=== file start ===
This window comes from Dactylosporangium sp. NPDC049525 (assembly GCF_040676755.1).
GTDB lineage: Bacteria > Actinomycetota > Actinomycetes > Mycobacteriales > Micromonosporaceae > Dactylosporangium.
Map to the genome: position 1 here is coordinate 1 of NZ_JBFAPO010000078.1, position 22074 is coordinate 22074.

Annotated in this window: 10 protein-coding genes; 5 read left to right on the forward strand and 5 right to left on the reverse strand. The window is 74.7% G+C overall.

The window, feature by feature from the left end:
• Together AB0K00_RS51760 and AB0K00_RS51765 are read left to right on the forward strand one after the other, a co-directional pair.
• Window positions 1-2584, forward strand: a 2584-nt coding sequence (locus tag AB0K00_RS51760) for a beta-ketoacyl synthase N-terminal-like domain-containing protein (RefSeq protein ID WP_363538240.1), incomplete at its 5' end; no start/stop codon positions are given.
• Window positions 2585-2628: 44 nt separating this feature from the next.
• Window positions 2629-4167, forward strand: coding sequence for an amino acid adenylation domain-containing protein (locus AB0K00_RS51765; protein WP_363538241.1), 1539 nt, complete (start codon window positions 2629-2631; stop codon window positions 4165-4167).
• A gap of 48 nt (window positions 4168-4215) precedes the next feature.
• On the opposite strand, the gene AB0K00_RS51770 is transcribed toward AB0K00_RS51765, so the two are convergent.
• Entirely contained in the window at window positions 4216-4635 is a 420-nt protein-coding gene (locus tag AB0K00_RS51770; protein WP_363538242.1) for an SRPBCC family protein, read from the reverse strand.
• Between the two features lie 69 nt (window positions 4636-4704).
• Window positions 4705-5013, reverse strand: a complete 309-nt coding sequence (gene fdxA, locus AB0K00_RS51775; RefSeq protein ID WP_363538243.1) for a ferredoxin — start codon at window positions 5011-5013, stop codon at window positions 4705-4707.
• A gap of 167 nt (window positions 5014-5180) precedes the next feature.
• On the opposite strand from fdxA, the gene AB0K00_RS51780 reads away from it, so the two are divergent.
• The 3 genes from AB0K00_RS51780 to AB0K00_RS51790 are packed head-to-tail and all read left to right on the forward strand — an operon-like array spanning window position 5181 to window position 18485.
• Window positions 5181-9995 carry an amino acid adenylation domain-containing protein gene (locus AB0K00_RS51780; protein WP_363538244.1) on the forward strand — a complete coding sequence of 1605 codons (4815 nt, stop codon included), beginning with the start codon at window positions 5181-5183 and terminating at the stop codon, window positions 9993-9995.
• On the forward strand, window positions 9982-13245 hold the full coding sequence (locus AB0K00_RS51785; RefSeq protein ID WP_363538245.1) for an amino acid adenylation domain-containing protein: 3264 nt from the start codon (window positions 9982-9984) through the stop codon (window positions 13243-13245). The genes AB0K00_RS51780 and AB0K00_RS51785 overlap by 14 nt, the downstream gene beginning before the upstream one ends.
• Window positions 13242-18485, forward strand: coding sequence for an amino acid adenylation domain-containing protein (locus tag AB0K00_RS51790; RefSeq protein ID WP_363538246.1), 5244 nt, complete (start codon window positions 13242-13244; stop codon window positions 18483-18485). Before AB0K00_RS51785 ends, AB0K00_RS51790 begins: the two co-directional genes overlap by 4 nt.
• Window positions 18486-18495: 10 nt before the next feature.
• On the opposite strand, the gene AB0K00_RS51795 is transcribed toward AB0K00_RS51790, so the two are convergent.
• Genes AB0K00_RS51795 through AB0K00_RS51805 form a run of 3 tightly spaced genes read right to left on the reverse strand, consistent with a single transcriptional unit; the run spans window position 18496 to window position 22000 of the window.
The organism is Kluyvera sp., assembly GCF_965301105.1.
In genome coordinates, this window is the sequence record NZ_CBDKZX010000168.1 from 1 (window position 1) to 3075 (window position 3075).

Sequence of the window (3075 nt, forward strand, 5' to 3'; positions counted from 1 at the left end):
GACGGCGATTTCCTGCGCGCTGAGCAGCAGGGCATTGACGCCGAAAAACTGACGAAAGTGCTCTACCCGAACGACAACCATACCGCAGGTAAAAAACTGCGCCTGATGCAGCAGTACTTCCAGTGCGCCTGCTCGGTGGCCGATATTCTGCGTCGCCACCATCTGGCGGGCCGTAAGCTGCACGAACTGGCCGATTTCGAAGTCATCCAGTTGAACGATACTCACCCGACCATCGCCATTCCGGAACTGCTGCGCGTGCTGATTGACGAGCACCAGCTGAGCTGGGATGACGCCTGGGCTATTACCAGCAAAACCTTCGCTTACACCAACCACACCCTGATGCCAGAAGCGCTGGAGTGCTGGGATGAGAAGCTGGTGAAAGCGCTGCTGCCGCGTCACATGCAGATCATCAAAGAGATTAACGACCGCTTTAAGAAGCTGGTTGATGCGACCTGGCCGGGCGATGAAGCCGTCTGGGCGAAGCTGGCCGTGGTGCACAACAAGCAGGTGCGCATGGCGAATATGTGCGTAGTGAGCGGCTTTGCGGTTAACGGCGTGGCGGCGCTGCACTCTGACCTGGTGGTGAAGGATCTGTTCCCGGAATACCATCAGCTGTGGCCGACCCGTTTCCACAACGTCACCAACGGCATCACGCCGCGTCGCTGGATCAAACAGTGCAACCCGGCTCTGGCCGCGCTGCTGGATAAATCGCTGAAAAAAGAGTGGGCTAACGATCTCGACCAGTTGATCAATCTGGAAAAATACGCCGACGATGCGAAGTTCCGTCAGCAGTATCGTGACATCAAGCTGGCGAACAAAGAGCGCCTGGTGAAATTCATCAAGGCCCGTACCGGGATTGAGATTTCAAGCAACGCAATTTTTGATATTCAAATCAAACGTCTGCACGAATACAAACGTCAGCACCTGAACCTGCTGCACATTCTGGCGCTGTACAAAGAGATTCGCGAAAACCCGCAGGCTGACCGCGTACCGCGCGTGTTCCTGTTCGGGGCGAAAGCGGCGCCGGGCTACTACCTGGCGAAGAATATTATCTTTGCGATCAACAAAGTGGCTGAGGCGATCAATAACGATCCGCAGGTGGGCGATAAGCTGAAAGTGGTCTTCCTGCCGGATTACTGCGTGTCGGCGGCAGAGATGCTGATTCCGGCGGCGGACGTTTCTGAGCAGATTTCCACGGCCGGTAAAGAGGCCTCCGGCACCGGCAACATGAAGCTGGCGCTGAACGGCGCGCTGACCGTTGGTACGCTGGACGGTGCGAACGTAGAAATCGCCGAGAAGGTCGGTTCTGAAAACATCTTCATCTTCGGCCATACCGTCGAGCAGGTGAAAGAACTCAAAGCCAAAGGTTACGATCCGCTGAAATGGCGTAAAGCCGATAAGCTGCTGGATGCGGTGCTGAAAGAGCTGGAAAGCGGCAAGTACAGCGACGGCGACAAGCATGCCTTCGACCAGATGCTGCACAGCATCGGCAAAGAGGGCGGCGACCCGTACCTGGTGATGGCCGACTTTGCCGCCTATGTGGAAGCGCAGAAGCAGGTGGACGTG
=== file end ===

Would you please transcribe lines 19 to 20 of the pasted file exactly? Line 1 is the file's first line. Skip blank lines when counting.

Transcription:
• On the forward strand, window positions 9982-13245 hold the full coding sequence (locus AB0K00_RS51785; RefSeq protein ID WP_363538245.1) for an amino acid adenylation domain-containing protein: 3264 nt from the start codon (window positions 9982-9984) through the stop codon (window positions 13243-13245). The genes AB0K00_RS51780 and AB0K00_RS51785 overlap by 14 nt, the downstream gene beginning before the upstream one ends.
• Window positions 13242-18485, forward strand: coding sequence for an amino acid adenylation domain-containing protein (locus tag AB0K00_RS51790; RefSeq protein ID WP_363538246.1), 5244 nt, complete (start codon window positions 13242-13244; stop codon window positions 18483-18485). Before AB0K00_RS51785 ends, AB0K00_RS51790 begins: the two co-directional genes overlap by 4 nt.